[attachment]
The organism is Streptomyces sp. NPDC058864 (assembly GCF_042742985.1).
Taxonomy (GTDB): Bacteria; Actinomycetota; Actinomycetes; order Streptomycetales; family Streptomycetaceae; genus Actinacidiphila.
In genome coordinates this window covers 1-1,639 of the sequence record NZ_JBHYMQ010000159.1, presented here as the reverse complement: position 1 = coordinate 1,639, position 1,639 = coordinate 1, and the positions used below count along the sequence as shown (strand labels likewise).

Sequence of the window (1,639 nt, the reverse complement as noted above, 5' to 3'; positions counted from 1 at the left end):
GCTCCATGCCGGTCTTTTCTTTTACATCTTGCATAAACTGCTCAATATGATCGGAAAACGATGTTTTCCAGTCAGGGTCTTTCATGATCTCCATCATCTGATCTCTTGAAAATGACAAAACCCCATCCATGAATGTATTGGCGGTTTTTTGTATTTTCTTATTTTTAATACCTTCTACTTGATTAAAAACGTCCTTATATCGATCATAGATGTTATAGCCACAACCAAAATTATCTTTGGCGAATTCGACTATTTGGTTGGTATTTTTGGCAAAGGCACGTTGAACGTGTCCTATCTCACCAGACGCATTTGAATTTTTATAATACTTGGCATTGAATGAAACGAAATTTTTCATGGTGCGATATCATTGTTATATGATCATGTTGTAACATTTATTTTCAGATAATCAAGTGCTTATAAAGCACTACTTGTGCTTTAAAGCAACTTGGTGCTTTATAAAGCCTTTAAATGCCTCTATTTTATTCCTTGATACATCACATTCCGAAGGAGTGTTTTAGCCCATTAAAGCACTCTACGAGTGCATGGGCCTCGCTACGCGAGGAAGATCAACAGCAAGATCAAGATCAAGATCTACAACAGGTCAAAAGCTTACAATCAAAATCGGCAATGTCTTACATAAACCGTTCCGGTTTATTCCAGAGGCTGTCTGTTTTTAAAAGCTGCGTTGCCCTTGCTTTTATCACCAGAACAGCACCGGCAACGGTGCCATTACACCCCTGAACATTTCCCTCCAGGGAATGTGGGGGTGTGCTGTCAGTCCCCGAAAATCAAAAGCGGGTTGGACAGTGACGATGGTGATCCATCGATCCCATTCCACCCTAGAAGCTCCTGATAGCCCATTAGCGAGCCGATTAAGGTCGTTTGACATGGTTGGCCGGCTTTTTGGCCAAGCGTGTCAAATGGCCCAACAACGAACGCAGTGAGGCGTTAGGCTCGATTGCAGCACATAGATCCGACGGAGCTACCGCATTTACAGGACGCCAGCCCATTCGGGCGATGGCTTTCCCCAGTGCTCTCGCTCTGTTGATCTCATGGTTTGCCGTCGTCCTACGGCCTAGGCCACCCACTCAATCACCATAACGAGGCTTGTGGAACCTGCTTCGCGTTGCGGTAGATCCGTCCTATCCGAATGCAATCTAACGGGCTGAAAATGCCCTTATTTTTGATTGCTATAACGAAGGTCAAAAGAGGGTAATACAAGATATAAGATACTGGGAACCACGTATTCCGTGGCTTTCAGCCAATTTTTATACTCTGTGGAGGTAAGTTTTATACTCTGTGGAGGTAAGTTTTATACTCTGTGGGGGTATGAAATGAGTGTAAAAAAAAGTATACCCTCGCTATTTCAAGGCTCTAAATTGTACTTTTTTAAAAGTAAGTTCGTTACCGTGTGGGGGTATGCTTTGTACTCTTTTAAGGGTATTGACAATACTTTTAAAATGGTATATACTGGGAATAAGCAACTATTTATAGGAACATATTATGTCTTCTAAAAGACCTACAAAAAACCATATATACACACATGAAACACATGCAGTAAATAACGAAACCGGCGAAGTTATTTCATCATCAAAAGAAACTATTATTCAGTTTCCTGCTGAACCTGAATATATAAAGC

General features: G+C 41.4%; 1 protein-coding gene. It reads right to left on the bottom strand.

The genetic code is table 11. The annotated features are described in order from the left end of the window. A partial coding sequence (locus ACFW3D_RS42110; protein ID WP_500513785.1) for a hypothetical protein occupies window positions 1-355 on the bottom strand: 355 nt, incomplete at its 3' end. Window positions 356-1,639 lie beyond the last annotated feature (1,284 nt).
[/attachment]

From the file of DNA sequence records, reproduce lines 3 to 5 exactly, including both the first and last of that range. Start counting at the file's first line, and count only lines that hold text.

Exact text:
In genome coordinates this window covers 1-1,639 of the sequence record NZ_JBHYMQ010000159.1, presented here as the reverse complement: position 1 = coordinate 1,639, position 1,639 = coordinate 1, and the positions used below count along the sequence as shown (strand labels likewise).

Sequence of the window (1,639 nt, the reverse complement as noted above, 5' to 3'; positions counted from 1 at the left end):
GCTCCATGCCGGTCTTTTCTTTTACATCTTGCATAAACTGCTCAATATGATCGGAAAACGATGTTTTCCAGTCAGGGTCTTTCATGATCTCCATCATCTGATCTCTTGAAAATGACAAAACCCCATCCATGAATGTATTGGCGGTTTTTTGTATTTTCTTATTTTTAATACCTTCTACTTGATTAAAAACGTCCTTATATCGATCATAGATGTTATAGCCACAACCAAAATTATCTTTGGCGAATTCGACTATTTGGTTGGTATTTTTGGCAAAGGCACGTTGAACGTGTCCTATCTCACCAGACGCATTTGAATTTTTATAATACTTGGCATTGAATGAAACGAAATTTTTCATGGTGCGATATCATTGTTATATGATCATGTTGTAACATTTATTTTCAGATAATCAAGTGCTTATAAAGCACTACTTGTGCTTTAAAGCAACTTGGTGCTTTATAAAGCCTTTAAATGCCTCTATTTTATTCCTTGATACATCACATTCCGAAGGAGTGTTTTAGCCCATTAAAGCACTCTACGAGTGCATGGGCCTCGCTACGCGAGGAAGATCAACAGCAAGATCAAGATCAAGATCTACAACAGGTCAAAAGCTTACAATCAAAATCGGCAATGTCTTACATAAACCGTTCCGGTTTATTCCAGAGGCTGTCTGTTTTTAAAAGCTGCGTTGCCCTTGCTTTTATCACCAGAACAGCACCGGCAACGGTGCCATTACACCCCTGAACATTTCCCTCCAGGGAATGTGGGGGTGTGCTGTCAGTCCCCGAAAATCAAAAGCGGGTTGGACAGTGACGATGGTGATCCATCGATCCCATTCCACCCTAGAAGCTCCTGATAGCCCATTAGCGAGCCGATTAAGGTCGTTTGACATGGTTGGCCGGCTTTTTGGCCAAGCGTGTCAAATGGCCCAACAACGAACGCAGTGAGGCGTTAGGCTCGATTGCAGCACATAGATCCGACGGAGCTACCGCATTTACAGGACGCCAGCCCATTCGGGCGATGGCTTTCCCCAGTGCTCTCGCTCTGTTGATCTCATGGTTTGCCGTCGTCCTACGGCCTAGGCCACCCACTCAATCACCATAACGAGGCTTGTGGAACCTGCTTCGCGTTGCGGTAGATCCGTCCTATCCGAATGCAATCTAACGGGCTGAAAATGCCCTTATTTTTGATTGCTATAACGAAGGTCAAAAGAGGGTAATACAAGATATAAGATACTGGGAACCACGTATTCCGTGGCTTTCAGCCAATTTTTATACTCTGTGGAGGTAAGTTTTATACTCTGTGGAGGTAAGTTTTATACTCTGTGGGGGTATGAAATGAGTGTAAAAAAAAGTATACCCTCGCTATTTCAAGGCTCTAAATTGTACTTTTTTAAAAGTAAGTTCGTTACCGTGTGGGGGTATGCTTTGTACTCTTTTAAGGGTATTGACAATACTTTTAAAATGGTATATACTGGGAATAAGCAACTATTTATAGGAACATATTATGTCTTCTAAAAGACCTACAAAAAACCATATATACACACATGAAACACATGCAGTAAATAACGAAACCGGCGAAGTTATTTCATCATCAAAAGAAACTATTATTCAGTTTCCTGCTGAACCTGAATATATAAAGC